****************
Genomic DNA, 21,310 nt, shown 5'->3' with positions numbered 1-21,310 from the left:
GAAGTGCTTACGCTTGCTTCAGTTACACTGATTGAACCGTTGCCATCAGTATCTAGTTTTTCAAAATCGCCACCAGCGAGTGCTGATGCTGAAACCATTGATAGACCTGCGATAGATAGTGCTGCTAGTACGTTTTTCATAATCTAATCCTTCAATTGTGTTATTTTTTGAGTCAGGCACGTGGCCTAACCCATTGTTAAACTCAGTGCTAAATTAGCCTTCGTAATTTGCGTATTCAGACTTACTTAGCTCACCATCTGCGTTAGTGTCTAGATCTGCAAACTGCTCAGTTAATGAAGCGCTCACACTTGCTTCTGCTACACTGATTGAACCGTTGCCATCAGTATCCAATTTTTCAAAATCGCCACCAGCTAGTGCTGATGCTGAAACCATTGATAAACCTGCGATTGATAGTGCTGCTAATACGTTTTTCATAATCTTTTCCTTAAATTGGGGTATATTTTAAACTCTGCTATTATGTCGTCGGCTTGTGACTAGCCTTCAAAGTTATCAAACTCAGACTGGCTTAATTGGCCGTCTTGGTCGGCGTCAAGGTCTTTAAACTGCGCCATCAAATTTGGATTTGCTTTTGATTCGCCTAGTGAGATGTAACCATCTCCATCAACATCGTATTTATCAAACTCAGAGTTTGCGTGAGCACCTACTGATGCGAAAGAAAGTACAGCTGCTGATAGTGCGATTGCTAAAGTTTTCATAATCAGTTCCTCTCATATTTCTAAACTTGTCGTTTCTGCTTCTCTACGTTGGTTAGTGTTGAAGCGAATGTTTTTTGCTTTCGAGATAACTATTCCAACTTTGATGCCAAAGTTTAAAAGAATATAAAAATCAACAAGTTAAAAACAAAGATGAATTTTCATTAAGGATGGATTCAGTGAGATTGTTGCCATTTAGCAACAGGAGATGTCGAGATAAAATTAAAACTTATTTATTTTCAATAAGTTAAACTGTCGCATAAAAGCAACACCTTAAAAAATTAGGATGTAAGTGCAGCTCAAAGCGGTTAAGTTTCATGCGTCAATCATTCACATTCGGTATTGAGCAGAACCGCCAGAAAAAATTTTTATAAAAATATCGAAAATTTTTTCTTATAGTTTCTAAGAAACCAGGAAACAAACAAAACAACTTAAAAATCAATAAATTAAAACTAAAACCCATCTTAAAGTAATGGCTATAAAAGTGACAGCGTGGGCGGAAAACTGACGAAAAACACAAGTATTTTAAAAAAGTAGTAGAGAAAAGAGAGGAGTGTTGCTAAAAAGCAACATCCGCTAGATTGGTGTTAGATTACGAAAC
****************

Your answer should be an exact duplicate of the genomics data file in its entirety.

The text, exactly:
Genomic DNA, 21,310 nt, shown 5'->3' with positions numbered 1-21,310 from the left:
GAAGTGCTTACGCTTGCTTCAGTTACACTGATTGAACCGTTGCCATCAGTATCTAGTTTTTCAAAATCGCCACCAGCGAGTGCTGATGCTGAAACCATTGATAGACCTGCGATAGATAGTGCTGCTAGTACGTTTTTCATAATCTAATCCTTCAATTGTGTTATTTTTTGAGTCAGGCACGTGGCCTAACCCATTGTTAAACTCAGTGCTAAATTAGCCTTCGTAATTTGCGTATTCAGACTTACTTAGCTCACCATCTGCGTTAGTGTCTAGATCTGCAAACTGCTCAGTTAATGAAGCGCTCACACTTGCTTCTGCTACACTGATTGAACCGTTGCCATCAGTATCCAATTTTTCAAAATCGCCACCAGCTAGTGCTGATGCTGAAACCATTGATAAACCTGCGATTGATAGTGCTGCTAATACGTTTTTCATAATCTTTTCCTTAAATTGGGGTATATTTTAAACTCTGCTATTATGTCGTCGGCTTGTGACTAGCCTTCAAAGTTATCAAACTCAGACTGGCTTAATTGGCCGTCTTGGTCGGCGTCAAGGTCTTTAAACTGCGCCATCAAATTTGGATTTGCTTTTGATTCGCCTAGTGAGATGTAACCATCTCCATCAACATCGTATTTATCAAACTCAGAGTTTGCGTGAGCACCTACTGATGCGAAAGAAAGTACAGCTGCTGATAGTGCGATTGCTAAAGTTTTCATAATCAGTTCCTCTCATATTTCTAAACTTGTCGTTTCTGCTTCTCTACGTTGGTTAGTGTTGAAGCGAATGTTTTTTGCTTTCGAGATAACTATTCCAACTTTGATGCCAAAGTTTAAAAGAATATAAAAATCAACAAGTTAAAAACAAAGATGAATTTTCATTAAGGATGGATTCAGTGAGATTGTTGCCATTTAGCAACAGGAGATGTCGAGATAAAATTAAAACTTATTTATTTTCAATAAGTTAAACTGTCGCATAAAAGCAACACCTTAAAAAATTAGGATGTAAGTGCAGCTCAAAGCGGTTAAGTTTCATGCGTCAATCATTCACATTCGGTATTGAGCAGAACCGCCAGAAAAAATTTTTATAAAAATATCGAAAATTTTTTCTTATAGTTTCTAAGAAACCAGGAAACAAACAAAACAACTTAAAAATCAATAAATTAAAACTAAAACCCATCTTAAAGTAATGGCTATAAAAGTGACAGCGTGGGCGGAAAACTGACGAAAAACACAAGTATTTTAAAAAAGTAGTAGAGAAAAGAGAGGAGTGTTGCTAAAAAGCAACATCCGCTAGATTGGTGTTAGATTACGAAAC